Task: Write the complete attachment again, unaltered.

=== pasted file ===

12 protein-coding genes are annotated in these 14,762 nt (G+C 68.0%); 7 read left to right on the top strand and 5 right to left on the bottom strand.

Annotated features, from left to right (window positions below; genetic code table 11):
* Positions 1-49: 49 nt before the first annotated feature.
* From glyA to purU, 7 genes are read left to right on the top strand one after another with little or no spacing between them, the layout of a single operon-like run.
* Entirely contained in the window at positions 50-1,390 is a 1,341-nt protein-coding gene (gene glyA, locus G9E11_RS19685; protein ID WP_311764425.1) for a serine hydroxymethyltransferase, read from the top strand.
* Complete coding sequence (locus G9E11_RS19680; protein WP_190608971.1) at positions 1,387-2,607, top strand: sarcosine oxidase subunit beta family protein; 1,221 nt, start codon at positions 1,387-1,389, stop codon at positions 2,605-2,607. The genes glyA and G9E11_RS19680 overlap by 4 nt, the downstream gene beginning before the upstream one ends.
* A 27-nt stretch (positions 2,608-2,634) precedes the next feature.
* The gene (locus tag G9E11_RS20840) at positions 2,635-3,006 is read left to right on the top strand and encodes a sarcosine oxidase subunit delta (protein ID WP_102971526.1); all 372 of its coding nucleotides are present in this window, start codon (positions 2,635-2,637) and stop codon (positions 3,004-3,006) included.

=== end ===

12 protein-coding genes are annotated in these 14,762 nt (G+C 68.0%); 7 read left to right on the top strand and 5 right to left on the bottom strand.

Annotated features, from left to right (window positions below; genetic code table 11):
* Positions 1-49: 49 nt before the first annotated feature.
* From glyA to purU, 7 genes are read left to right on the top strand one after another with little or no spacing between them, the layout of a single operon-like run.
* Entirely contained in the window at positions 50-1,390 is a 1,341-nt protein-coding gene (gene glyA, locus G9E11_RS19685; protein ID WP_311764425.1) for a serine hydroxymethyltransferase, read from the top strand.
* Complete coding sequence (locus G9E11_RS19680; protein WP_190608971.1) at positions 1,387-2,607, top strand: sarcosine oxidase subunit beta family protein; 1,221 nt, start codon at positions 1,387-1,389, stop codon at positions 2,605-2,607. The genes glyA and G9E11_RS19680 overlap by 4 nt, the downstream gene beginning before the upstream one ends.
* A 27-nt stretch (positions 2,608-2,634) precedes the next feature.
* The gene (locus tag G9E11_RS20840) at positions 2,635-3,006 is read left to right on the top strand and encodes a sarcosine oxidase subunit delta (protein ID WP_102971526.1); all 372 of its coding nucleotides are present in this window, start codon (positions 2,635-2,637) and stop codon (positions 3,004-3,006) included.